What is it about Martin Scorsese’s wiseguys that so fascinates us? Film after film, Scorsese has explored the tragic and violent world of organized crime with an honest, respectful eye. Through his camera, these mobsters aren’t public enemies but just regular guys for whom crime is a way of life.
In Casino, Scorsese surveys Las Vegas and its mob connections during the 1970s. Though Scorsese has described Casino as an epic film about America, many critics have accused him of covering familiar ground. The truth lies somewhere in the middle, for though the movie may not be a masterpiece, to write it off as more of the same would be a miscalculation, as well.
If Casino does seem familiar, it isn’t just because of its ties to the mob. Scorsese has brought along his usual filmmaking team, both behind-the-scenes and on-screen. Robert De Niro is Sam “Ace” Rothstein, a sure bet in the gambling business who is sent by the Midwest mafia to run the Tangiers casino and hotel. Along to take care of the dirty work is Nicky Santoro, Ace’s short – and short-tempered – friend. As played by Joe Pesci, the character of Nicky is the only instance where Scorsese gets stuck in the mud. A violent hothead who kills with unabashed glee, Nicky is a carbon copy of Pesci’s role in Goodfellas, where his performance won an Academy Award. Nicky is a deeply disturbing character, but, like everything else in film, the impact isn’t as great the second time around. In an overplayed scene where Nicky stabs someone to death with a pen, we aren’t insulted as much by the unwarranted blood as we are by Pesci’s – and Scorsese’s – attempt to pull the same trick twice, Academy Award-winning or not.
But if Pesci is treading water, De Niro is breaking new ground. His Ace is friendly, humorous and at times almost sweet, a veritable contrast to the brutal thugs he has portrayed for Scorsese in the past. Through the mysterious means by which great actors work, De Niro can leave such vivid characters as Travis Bickle behind and turn into an entirely new man. Casino is further proof that De Niro’s true talent lies not in the performance itself, but in the metamorphosis he undergoes to get there.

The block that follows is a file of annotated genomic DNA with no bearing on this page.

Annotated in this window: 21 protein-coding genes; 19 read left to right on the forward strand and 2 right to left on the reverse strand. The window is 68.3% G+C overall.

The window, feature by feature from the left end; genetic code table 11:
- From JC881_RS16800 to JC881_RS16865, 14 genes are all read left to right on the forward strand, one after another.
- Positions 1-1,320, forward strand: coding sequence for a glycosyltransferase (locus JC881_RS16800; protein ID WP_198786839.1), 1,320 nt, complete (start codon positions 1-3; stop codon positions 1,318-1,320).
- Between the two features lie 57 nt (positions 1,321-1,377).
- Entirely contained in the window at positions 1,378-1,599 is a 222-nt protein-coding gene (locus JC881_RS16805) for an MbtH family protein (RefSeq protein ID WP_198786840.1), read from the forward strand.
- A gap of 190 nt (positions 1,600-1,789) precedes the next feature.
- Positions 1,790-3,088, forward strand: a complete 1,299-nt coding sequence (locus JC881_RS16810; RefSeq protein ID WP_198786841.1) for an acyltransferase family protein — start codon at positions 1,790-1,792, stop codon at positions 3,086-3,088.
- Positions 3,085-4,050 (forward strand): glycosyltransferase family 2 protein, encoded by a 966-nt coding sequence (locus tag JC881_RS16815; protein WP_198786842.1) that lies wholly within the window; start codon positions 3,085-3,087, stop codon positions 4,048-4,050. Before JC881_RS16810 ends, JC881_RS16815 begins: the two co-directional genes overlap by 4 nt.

Nicky is a deeply disturbing character, but, like everything else in film, the impact isn’t as great the second time around.
The film also offers sex queen Sharon Stone a chance to go legit in a serious dramatic role. (No, Sliver doesn’t count.) To her credit, she succeeds, primarily because she’s a perfect fit for the role. Describing Ginger, the casino hustler who captures his heart, Ace says, “They all loved her; how could you not love her?” Later, Nicky adds, “Ginger’s mission in life was money.” Counting more on Stone’s public persona than on her acting repertoire, Scorsese pulls off what could have been a casting disaster.
With these three tragic figures, Casino wants to be a cautionary epic, an underworld fable about the illusory happiness of money, power and fame. Yet for Scorsese, the “theme” has always served as a legitimate, adult reason to just grab a camera and have some fun. His passion is for the cinema of movement and life, not for that of messages and ideas.
Few filmmakers unleash the camera as often as Scorsese, yet even fewer know how to do it as well. The movie’s best sequence involves a series of cinematic “swish pans,” which reveal who watches whom in a casino – from the players to the dealers to the managers and so on – until the camera finally swings over to the security monitors up above.
Casino also makes use of another common Scorsese technique: extended voice-over narration. Here the story is told by both Nicky and Ace, a move that teeters between being enlightening and obtrusive throughout the film. As a result the story lurches, but even at three hours long, it never drags.
Casino’s extended use of narration is only an imperfection, but in its overblown depiction of violence the movie absolutely fails. A pointless scene with a man’s head in a vice is really no more shocking than anything else Scorsese has done in the past, but that’s the discouraging point.
Still, Scorsese is a filmmaker who demands our attention, whose movies contain sequences far more compelling than the most full-length films. With Casino, Scorsese once again takes a fascinating look at the mob, where the bad guys are heroes even if they fall in the end.